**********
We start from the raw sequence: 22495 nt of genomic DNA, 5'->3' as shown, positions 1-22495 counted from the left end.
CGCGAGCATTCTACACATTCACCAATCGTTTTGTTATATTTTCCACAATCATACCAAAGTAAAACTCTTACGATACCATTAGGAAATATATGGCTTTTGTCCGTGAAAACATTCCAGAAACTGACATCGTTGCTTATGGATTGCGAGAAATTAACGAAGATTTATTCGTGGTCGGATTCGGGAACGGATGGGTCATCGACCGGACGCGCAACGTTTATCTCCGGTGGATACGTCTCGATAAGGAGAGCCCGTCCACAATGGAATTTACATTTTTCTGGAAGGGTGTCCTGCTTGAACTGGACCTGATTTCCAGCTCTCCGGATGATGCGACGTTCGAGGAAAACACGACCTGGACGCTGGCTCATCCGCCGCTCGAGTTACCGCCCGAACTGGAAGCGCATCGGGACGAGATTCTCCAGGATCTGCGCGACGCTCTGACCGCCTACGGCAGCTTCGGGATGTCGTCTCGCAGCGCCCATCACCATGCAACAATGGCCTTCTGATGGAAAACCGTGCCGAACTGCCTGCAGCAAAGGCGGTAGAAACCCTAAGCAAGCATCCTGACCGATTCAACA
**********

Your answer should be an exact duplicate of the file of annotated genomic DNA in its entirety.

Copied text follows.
We start from the raw sequence: 22495 nt of genomic DNA, 5'->3' as shown, positions 1-22495 counted from the left end.
CGCGAGCATTCTACACATTCACCAATCGTTTTGTTATATTTTCCACAATCATACCAAAGTAAAACTCTTACGATACCATTAGGAAATATATGGCTTTTGTCCGTGAAAACATTCCAGAAACTGACATCGTTGCTTATGGATTGCGAGAAATTAACGAAGATTTATTCGTGGTCGGATTCGGGAACGGATGGGTCATCGACCGGACGCGCAACGTTTATCTCCGGTGGATACGTCTCGATAAGGAGAGCCCGTCCACAATGGAATTTACATTTTTCTGGAAGGGTGTCCTGCTTGAACTGGACCTGATTTCCAGCTCTCCGGATGATGCGACGTTCGAGGAAAACACGACCTGGACGCTGGCTCATCCGCCGCTCGAGTTACCGCCCGAACTGGAAGCGCATCGGGACGAGATTCTCCAGGATCTGCGCGACGCTCTGACCGCCTACGGCAGCTTCGGGATGTCGTCTCGCAGCGCCCATCACCATGCAACAATGGCCTTCTGATGGAAAACCGTGCCGAACTGCCTGCAGCAAAGGCGGTAGAAACCCTAAGCAAGCATCCTGACCGATTCAACA